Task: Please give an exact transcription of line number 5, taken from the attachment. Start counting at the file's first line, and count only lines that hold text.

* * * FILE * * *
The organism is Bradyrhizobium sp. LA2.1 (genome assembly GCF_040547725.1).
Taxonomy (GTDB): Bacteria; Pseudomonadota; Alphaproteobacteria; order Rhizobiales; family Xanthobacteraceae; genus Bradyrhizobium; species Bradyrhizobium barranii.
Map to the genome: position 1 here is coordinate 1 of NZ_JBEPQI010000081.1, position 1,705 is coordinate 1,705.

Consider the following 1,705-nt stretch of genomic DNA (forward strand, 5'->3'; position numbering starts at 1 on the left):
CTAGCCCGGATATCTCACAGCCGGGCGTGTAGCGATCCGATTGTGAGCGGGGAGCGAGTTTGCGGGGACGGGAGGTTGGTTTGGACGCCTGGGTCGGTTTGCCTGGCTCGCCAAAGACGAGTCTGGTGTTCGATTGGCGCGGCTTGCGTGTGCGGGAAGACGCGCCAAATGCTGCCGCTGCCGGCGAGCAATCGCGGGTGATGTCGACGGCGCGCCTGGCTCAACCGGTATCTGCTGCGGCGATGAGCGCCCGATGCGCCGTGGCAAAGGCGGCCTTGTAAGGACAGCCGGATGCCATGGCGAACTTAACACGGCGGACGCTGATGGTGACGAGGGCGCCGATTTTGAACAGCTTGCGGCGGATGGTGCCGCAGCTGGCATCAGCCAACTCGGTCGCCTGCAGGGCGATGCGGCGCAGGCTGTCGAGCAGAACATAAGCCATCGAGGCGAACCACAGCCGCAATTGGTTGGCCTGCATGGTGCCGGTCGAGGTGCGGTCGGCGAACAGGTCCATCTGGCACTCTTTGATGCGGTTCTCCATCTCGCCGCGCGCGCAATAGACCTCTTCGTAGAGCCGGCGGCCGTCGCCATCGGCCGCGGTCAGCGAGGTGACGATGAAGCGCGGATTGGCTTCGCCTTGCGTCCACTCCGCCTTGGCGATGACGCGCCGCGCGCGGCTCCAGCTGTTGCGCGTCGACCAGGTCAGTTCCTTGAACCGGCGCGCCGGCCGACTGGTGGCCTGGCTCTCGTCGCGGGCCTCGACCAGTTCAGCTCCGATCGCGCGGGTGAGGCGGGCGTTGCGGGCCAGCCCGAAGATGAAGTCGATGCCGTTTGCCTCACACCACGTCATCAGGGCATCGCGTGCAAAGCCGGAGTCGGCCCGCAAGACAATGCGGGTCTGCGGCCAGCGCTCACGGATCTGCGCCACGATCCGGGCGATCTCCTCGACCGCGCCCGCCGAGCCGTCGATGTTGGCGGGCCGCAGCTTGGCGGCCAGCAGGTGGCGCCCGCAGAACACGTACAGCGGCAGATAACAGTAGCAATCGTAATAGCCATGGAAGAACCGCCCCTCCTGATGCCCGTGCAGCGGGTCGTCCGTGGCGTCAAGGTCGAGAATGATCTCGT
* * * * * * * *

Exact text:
CTAGCCCGGATATCTCACAGCCGGGCGTGTAGCGATCCGATTGTGAGCGGGGAGCGAGTTTGCGGGGACGGGAGGTTGGTTTGGACGCCTGGGTCGGTTTGCCTGGCTCGCCAAAGACGAGTCTGGTGTTCGATTGGCGCGGCTTGCGTGTGCGGGAAGACGCGCCAAATGCTGCCGCTGCCGGCGAGCAATCGCGGGTGATGTCGACGGCGCGCCTGGCTCAACCGGTATCTGCTGCGGCGATGAGCGCCCGATGCGCCGTGGCAAAGGCGGCCTTGTAAGGACAGCCGGATGCCATGGCGAACTTAACACGGCGGACGCTGATGGTGACGAGGGCGCCGATTTTGAACAGCTTGCGGCGGATGGTGCCGCAGCTGGCATCAGCCAACTCGGTCGCCTGCAGGGCGATGCGGCGCAGGCTGTCGAGCAGAACATAAGCCATCGAGGCGAACCACAGCCGCAATTGGTTGGCCTGCATGGTGCCGGTCGAGGTGCGGTCGGCGAACAGGTCCATCTGGCACTCTTTGATGCGGTTCTCCATCTCGCCGCGCGCGCAATAGACCTCTTCGTAGAGCCGGCGGCCGTCGCCATCGGCCGCGGTCAGCGAGGTGACGATGAAGCGCGGATTGGCTTCGCCTTGCGTCCACTCCGCCTTGGCGATGACGCGCCGCGCGCGGCTCCAGCTGTTGCGCGTCGACCAGGTCAGTTCCTTGAACCGGCGCGCCGGCCGACTGGTGGCCTGGCTCTCGTCGCGGGCCTCGACCAGTTCAGCTCCGATCGCGCGGGTGAGGCGGGCGTTGCGGGCCAGCCCGAAGATGAAGTCGATGCCGTTTGCCTCACACCACGTCATCAGGGCATCGCGTGCAAAGCCGGAGTCGGCCCGCAAGACAATGCGGGTCTGCGGCCAGCGCTCACGGATCTGCGCCACGATCCGGGCGATCTCCTCGACCGCGCCCGCCGAGCCGTCGATGTTGGCGGGCCGCAGCTTGGCGGCCAGCAGGTGGCGCCCGCAGAACACGTACAGCGGCAGATAACAGTAGCAATCGTAATAGCCATGGAAGAACCGCCCCTCCTGATGCCCGTGCAGCGGGTCGTCCGTGGCGTCAAGGTCGAGAATGATCTCGT